Traditionally we prepare for Easter by works of prayer, fasting, and almsgiving. We have never made much of that third element; but Pope Francis has been highlighting the importance of caring for the poor. That leads me to resolve to finish off lent by doing something noteworthy in helping those in need. If you decide on some special endeavor, be sure to be quiet about it: not letting your right hand know about the help you are extending with your left hand.
Yesterday I came across a letter I wrote from my parish in Korea in 1958. It described the unusual way America helped people in Korea who were starving after their war.
Our Catholic Relief Service had been running soup kitchens in five South Korean cities, and the favorite food we served was large dishes of noodles made from American surplice flour. An amazing boost in that program came along in 1958, and an Irish friend of mine, Father Neil Boyle, was responsible for making that program a hundred times large than what it had been.
An American monsignor who directed our Catholic Relief program in Korea was called home, and Father Neil was appointed to fill in for a month. On his first day on the job the Korean office manager told Neil that this was the final day for wiring Washington for their request for surplice flour. Neil was a timid man, and he tried putting off the request, but the manager said if they didn’t put their order in that day they would need t close down all the soup kitchens.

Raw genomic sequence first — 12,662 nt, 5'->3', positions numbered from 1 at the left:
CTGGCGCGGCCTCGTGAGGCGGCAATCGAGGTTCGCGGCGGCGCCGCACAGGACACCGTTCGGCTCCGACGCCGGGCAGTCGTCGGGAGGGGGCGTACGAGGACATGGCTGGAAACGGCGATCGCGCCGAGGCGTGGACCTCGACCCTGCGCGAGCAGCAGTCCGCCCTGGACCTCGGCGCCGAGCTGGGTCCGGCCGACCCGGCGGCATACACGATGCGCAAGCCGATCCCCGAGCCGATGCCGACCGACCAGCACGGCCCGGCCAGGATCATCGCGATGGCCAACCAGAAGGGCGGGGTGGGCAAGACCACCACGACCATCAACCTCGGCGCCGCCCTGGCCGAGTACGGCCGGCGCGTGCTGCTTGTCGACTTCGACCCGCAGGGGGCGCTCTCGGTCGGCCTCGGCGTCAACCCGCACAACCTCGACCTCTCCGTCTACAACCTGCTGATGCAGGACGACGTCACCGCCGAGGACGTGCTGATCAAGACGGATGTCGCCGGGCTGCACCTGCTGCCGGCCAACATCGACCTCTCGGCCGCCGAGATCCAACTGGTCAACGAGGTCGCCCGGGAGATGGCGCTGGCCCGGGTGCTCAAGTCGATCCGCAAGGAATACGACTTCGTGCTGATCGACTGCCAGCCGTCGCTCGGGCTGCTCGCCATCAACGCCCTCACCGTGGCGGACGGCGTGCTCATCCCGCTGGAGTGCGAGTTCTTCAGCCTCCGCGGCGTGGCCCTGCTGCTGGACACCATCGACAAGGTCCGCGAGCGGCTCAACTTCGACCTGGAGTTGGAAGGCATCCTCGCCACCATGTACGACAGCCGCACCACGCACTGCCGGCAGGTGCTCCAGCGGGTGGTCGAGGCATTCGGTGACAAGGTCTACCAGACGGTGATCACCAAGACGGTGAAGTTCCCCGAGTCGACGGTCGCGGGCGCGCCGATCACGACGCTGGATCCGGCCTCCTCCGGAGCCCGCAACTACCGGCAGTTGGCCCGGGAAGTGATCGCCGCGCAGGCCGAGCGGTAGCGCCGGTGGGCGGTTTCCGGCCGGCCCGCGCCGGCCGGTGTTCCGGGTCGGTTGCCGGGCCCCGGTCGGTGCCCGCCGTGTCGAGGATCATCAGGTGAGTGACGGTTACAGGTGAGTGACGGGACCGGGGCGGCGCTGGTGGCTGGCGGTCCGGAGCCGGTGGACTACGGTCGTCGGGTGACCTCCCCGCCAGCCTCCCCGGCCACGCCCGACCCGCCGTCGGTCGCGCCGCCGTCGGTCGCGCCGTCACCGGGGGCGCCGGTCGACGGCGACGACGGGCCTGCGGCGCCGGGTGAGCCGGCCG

Reluctantly, Neil gave in to requesting the American Government to give them what they had given before. The manager said that it had been 200.000 tons, while actually it had been 200,000 pounds; but Neil let the 200,000 tons request go through.
Neil got back to our house, where the other priests pointed out that he had ordered a hundred times more than before, so Neil rushed down to the International telegraph people, telling Washington to cancel the order. However, his telegram was too late. The Eisenhower Administration had been getting flack for spending ten million a month to store surplice flour, so they were happy to unload it on Korea. They went on to take out of mothballs a fleet of old Victory transport ships.
The flour was distributed between all of Korea’s Catholic parishes. The 595 hundred pound bag I got each month filled my rectory; and rather than letting workmen dipped into it, I used my meager cash to pay them to distribute the flour between the five townships in my parish.
There was a senator from Indiana who complained about our pouring our flour “down foreign rat holes,” but I loved what we were doing.
In one of our villages we had a man with five not-too-beautiful daughters. We all joked about that man’s grim facial expressions. One day he showed up all smiles. They had cooked their last scraps of food, and they were getting ready to die together, when my man showed up with seven pounds of flour for him and for each of his daughters. They had a great feast of noodles, and they had come in to thank America through me.